While Christopher and colleagues do their best at providing a surface-science-level picture of these systems, inherent heterogeneity and difficulty in imaging surface structures remains an issue in high-surface-area model systems. This is where using surface-sensitive techniques and scanning probes to characterize model single-crystal catalytic surfaces has begun to pay off9. For example, full structure-function correlations have been realized for metal atoms on magnetite4, and surface-science studies have led to the development of many new single-atom alloy catalysts2.

Despite these advances, the fundamental understanding of reaction mechanisms and catalyst tunability in the field of homogeneous catalysis remains significantly ahead of heterogeneous catalysis. This is because most heterogeneous catalysts are composed of nanoparticles of metals and alloys with a variety of different compositions, shapes, sizes, defect densities, surface reconstructions and interactions with the support that make understanding atomic-scale structure-function relationships very difficult, if not impossible. However, with the advent of single-site catalysis, this branch of heterogeneous catalysis is rapidly catching up with homogeneous catalysis in terms of full understanding of the active site and the individual reactions steps10. While homogeneous catalysts offer exquisite chemical selectivity and tunability, thermal stability limits overall catalytic activity, and the problem of separation of the catalyst itself from the products adds great inefficiencies to industrial processes. Single-site catalysts offer the opportunity to bridge this gap and offer great benefits in terms of thermal stability with no catalyst separation problems, but it is essential to carefully develop structure-function relationships in these well-defined systems to achieve these goals.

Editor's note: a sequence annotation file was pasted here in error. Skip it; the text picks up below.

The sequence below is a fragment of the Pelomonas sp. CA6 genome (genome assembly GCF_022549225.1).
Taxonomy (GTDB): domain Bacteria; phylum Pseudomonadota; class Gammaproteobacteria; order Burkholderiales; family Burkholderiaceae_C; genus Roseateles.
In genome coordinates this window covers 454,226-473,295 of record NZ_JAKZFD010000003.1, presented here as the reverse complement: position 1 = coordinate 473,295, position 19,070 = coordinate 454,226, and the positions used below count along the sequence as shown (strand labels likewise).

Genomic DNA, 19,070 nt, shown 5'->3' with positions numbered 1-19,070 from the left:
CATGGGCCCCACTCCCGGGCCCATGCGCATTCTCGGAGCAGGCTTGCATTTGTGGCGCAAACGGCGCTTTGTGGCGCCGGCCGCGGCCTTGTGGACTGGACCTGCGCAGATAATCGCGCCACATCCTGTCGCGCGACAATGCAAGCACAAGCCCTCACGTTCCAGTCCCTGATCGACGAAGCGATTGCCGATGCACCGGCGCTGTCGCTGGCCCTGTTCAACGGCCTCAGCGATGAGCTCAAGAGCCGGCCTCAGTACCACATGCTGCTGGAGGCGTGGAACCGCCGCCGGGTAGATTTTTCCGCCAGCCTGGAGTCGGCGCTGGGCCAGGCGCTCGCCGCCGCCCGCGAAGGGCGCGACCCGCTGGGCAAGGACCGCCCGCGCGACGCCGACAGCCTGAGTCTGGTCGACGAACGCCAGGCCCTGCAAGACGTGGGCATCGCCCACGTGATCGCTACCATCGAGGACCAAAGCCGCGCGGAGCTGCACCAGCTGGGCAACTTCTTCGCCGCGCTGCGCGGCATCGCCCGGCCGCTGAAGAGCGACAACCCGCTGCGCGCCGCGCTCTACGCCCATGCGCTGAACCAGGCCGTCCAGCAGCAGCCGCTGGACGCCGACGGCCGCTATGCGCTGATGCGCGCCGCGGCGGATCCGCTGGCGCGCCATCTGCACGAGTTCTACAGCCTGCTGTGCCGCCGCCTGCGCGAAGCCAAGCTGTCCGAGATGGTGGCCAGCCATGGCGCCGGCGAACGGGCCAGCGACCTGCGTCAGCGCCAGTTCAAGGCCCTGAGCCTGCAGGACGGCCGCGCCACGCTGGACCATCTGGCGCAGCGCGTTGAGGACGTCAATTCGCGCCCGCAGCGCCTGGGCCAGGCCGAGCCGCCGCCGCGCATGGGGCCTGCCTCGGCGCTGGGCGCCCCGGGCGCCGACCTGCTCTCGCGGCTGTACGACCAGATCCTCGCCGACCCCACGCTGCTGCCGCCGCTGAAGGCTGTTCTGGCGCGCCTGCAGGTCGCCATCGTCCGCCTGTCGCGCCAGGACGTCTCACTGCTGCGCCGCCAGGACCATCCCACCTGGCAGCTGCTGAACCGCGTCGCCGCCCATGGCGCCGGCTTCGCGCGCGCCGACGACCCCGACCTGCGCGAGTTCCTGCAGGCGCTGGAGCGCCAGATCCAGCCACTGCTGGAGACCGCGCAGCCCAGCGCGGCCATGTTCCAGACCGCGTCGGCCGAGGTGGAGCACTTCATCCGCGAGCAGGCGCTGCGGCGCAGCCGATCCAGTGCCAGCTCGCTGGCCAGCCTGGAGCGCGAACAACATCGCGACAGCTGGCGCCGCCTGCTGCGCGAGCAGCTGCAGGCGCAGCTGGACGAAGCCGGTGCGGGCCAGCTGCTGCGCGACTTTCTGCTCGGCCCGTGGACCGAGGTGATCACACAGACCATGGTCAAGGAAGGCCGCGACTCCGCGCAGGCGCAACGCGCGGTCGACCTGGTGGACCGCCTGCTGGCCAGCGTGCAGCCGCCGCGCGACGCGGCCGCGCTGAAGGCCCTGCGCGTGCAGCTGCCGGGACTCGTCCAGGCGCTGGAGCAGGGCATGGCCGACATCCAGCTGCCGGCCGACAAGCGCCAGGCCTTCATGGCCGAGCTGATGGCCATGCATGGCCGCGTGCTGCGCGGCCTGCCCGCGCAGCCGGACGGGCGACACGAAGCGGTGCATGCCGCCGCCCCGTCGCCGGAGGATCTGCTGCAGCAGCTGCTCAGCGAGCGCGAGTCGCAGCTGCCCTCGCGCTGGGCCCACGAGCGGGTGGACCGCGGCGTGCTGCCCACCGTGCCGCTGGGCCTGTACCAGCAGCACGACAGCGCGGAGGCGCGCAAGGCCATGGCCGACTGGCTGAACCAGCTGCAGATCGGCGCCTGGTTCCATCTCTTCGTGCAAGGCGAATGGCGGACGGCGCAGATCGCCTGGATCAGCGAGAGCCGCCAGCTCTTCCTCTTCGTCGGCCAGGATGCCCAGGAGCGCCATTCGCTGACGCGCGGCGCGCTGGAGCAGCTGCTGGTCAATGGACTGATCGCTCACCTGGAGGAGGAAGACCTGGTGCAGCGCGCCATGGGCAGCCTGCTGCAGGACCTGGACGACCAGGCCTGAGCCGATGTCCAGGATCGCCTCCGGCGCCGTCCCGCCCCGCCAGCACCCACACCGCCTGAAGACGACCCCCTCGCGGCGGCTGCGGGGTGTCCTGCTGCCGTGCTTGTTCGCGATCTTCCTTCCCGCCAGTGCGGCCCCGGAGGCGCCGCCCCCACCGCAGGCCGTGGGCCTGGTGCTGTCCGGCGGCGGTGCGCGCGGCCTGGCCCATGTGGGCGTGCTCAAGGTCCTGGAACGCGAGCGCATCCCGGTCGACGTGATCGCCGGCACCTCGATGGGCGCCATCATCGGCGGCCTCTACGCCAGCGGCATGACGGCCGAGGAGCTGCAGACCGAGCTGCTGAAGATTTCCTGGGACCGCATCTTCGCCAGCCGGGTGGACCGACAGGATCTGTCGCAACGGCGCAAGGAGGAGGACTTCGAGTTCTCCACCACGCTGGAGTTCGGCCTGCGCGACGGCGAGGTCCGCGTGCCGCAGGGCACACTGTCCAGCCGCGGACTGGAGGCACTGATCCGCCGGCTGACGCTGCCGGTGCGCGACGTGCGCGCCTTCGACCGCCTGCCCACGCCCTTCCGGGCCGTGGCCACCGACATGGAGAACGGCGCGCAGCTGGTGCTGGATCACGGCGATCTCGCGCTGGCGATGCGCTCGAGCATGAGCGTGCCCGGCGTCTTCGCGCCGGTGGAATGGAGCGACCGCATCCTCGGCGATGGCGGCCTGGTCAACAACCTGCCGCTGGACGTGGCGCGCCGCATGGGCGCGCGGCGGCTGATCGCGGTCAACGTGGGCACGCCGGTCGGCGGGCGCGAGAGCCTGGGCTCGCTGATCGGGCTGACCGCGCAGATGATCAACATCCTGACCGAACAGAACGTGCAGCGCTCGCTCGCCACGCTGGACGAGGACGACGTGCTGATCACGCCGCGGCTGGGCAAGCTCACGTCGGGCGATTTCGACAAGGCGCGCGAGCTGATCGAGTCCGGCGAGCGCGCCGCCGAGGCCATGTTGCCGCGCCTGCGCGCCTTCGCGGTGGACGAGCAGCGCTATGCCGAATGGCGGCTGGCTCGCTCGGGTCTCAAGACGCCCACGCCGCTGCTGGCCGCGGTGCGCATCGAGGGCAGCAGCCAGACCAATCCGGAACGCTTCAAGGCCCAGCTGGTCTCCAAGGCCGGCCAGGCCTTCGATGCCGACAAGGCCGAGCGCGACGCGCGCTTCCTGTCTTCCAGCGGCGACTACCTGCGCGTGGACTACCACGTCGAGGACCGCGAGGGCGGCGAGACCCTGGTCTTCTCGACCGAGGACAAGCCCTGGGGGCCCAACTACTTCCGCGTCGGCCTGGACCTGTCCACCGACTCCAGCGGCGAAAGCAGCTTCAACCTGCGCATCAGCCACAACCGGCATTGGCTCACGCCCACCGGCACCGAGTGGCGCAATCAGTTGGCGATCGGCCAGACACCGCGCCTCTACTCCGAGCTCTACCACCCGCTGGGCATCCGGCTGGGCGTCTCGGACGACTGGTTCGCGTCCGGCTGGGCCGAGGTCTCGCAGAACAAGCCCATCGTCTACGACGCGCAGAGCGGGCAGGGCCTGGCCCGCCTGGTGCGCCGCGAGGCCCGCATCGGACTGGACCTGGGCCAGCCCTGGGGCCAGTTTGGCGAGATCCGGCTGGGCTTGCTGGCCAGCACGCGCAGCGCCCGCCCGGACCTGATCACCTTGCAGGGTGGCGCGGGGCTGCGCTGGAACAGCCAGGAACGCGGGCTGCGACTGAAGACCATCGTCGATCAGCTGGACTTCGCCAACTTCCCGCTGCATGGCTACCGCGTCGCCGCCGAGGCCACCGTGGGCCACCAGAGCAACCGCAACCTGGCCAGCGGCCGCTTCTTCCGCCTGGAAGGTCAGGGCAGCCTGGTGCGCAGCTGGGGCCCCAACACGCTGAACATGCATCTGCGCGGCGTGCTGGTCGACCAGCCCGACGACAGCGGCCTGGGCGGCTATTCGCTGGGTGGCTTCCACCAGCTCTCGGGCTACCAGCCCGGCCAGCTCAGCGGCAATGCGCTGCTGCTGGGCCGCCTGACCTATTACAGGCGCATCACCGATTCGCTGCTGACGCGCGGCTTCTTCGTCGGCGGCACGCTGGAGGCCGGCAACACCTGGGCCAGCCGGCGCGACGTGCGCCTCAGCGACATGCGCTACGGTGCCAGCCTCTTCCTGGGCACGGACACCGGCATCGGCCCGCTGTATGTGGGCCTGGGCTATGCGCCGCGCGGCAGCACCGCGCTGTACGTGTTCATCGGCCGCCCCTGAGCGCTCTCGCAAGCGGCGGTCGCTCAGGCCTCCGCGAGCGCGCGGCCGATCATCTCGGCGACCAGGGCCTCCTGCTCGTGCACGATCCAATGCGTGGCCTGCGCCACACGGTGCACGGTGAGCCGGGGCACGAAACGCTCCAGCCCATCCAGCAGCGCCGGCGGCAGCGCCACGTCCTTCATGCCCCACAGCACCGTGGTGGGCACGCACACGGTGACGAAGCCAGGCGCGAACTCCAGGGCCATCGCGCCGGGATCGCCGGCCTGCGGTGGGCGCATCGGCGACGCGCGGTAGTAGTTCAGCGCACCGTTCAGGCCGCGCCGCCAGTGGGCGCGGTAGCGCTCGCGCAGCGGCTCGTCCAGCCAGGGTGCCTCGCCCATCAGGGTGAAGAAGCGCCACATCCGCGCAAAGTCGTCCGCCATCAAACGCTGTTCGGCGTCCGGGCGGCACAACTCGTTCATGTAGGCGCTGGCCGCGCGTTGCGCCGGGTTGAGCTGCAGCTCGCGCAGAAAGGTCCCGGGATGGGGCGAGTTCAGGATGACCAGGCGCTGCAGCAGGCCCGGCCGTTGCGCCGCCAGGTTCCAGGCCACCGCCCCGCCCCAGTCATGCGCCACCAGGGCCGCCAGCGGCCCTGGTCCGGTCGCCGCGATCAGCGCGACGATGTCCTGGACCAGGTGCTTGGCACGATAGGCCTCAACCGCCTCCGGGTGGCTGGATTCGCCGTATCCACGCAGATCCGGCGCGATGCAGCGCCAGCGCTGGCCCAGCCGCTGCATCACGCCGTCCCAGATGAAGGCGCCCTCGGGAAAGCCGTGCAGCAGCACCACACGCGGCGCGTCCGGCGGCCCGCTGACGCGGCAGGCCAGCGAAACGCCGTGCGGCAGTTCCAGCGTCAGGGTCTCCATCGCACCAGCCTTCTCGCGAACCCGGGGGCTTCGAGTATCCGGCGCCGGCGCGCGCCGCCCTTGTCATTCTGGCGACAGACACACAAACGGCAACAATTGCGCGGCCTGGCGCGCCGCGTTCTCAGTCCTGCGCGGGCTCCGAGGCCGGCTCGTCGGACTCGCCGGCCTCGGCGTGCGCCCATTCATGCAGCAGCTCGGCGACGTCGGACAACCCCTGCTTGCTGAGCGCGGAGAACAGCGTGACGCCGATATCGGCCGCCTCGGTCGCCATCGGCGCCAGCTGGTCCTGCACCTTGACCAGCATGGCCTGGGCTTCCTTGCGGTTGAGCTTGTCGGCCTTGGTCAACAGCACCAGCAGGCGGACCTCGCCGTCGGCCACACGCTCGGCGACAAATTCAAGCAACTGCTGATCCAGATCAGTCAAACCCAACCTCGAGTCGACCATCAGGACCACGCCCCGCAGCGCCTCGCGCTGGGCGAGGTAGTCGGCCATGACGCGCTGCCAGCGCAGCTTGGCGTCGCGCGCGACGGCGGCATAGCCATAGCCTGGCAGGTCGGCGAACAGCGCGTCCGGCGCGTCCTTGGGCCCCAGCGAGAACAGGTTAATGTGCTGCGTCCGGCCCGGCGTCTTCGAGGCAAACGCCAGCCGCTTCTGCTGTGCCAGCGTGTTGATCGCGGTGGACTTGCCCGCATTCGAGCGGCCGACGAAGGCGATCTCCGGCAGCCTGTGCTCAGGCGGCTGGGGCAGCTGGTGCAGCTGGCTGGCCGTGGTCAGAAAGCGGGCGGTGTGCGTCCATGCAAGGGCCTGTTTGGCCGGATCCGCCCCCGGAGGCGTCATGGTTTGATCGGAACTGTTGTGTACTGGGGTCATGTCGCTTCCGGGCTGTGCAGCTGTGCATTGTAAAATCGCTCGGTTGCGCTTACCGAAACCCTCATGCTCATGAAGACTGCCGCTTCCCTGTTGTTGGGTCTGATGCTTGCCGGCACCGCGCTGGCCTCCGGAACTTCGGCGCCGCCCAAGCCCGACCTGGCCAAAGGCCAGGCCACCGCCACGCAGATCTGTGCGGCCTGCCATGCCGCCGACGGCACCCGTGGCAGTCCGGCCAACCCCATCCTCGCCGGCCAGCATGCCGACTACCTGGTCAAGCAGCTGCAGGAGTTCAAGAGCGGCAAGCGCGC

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Sykes, E.C.H. Catalytic sites are finally in sight. Nat. Mater. 18, 663–664 (2019).